The power of blockchain can provide security in data exchange. In this case, blockchain technology provides fast and secure image exchange between the primary and intervention stroke center. Furthermore, the blockchain technology provides a shared immutable audit trail of all events.
Many blockchains are known for cryptocurrency such as Bitcoin, but Tymlez—here, working with Nico.lab—can ensure that all parts in the chain of people and machines are connected to the system via an unbreakable and safe process. The brain CT scans are uniquely coded so they can be shared with only authorized chain participants, fully guaranteeing the security of patient data.
One cause of blockchain implementation delays is its (perceived) technological complexity, which has a negative effect on its adoption. Among the technical challenges are legacy integration, labor-intense deployment, and scaling, as well as insufficient application performance and data protection. To minimize this burden, Tymlez, SUSE, and Hewlett Packard Enterprise are partnering to provide Nico.lab and its partners each with a blockchain-in-a-box setup; the hardware and software are pre-integrated into a ready-to-go blockchain platform.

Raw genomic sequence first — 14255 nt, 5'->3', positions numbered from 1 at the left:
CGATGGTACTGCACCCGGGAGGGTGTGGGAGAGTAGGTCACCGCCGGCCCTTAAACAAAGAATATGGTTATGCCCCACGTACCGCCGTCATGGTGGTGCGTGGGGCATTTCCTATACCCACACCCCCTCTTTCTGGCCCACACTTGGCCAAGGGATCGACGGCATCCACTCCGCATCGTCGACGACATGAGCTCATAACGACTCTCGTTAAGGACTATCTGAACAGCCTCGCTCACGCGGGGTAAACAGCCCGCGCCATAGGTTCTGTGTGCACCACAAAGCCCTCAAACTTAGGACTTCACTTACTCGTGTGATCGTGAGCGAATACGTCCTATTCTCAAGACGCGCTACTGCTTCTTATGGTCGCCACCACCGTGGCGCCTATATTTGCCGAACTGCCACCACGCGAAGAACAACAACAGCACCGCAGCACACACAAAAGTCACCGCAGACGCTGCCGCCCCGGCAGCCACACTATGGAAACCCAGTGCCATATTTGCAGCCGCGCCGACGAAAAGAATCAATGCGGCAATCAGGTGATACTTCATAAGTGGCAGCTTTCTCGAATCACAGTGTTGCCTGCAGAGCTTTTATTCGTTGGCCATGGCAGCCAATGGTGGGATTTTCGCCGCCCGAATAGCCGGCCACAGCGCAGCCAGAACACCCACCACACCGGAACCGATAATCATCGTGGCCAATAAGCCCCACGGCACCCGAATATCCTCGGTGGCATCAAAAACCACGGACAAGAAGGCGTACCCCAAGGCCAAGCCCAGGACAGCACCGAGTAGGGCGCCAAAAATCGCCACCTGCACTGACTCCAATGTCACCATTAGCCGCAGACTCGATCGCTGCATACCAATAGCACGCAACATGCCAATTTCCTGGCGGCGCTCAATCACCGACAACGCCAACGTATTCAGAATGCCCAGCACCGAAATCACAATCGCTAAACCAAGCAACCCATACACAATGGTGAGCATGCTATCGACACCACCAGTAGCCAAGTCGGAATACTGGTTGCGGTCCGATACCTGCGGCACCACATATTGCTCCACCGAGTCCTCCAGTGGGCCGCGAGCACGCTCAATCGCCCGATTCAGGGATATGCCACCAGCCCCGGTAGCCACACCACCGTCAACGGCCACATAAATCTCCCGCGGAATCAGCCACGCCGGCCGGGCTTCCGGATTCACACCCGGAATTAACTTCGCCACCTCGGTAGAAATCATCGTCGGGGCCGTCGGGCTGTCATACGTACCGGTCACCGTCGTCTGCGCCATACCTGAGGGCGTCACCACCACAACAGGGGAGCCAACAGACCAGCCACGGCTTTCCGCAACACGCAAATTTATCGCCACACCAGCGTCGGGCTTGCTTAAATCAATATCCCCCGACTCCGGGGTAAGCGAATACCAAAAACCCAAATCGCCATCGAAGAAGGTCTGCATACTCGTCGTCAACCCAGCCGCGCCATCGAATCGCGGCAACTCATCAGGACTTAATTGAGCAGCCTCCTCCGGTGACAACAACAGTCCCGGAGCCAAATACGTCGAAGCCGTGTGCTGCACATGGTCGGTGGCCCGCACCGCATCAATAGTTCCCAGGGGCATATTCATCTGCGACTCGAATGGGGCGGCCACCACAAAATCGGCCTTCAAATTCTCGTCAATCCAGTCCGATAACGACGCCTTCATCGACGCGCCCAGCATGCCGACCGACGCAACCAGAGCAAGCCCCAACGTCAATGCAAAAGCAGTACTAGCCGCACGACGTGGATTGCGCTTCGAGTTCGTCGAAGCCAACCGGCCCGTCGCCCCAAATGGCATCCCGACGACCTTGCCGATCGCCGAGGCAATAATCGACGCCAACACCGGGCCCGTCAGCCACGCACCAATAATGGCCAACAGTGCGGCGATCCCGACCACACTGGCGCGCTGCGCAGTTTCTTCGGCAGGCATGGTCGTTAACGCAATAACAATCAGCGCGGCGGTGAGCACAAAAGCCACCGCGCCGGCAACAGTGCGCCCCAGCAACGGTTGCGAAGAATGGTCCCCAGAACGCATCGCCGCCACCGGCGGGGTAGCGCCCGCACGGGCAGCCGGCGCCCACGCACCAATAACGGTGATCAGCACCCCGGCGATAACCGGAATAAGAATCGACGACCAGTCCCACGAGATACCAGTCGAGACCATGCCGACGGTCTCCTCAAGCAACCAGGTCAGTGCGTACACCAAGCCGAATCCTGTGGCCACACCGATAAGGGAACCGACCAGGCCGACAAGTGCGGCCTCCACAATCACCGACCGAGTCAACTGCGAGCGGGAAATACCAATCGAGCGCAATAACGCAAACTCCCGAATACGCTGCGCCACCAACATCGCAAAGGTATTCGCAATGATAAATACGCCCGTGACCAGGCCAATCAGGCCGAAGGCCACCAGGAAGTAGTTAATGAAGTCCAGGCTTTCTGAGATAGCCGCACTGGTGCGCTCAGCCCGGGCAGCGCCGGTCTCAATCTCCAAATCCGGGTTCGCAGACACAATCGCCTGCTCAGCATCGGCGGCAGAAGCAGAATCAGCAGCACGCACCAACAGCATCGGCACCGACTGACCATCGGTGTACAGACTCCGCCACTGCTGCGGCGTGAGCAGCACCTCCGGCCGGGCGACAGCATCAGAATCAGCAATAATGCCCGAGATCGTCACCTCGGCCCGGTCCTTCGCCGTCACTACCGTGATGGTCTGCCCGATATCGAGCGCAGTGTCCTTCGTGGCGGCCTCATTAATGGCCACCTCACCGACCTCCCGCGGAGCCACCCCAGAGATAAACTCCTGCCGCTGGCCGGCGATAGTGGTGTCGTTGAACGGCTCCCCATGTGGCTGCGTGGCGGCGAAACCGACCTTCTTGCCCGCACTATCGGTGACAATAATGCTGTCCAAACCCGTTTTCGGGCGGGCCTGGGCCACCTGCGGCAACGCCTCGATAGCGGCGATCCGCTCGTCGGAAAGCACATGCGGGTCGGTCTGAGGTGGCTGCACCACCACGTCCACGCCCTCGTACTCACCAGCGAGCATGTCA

Strokes can have an immense impact on individuals and the families who love them. Anything that can be done to improve the likelihood of survival and recovery is a welcome thing.
Recently, several heads of neurology from hospitals in the Netherlands expressed their support for AI-supported neuroimaging assessments. The reasons are clear:
With special thanks to Merel Boers, PhD, Nico.lab chief research officer, and Reinier van der Drift, co-founder of Tymlez.
This article/content was written by the individual writer identified and does not necessarily reflect the view of Hewlett Packard Enterprise Company.
<div>Jeroen Bronkhorst has 26-plus years of experience in the IT industry, including in government (defense), cross-industry, and in the financial services Industry. He has worked in IT consulting, portfolio and program management, and strategy and innovation in both the Netherlands and internationally.</div>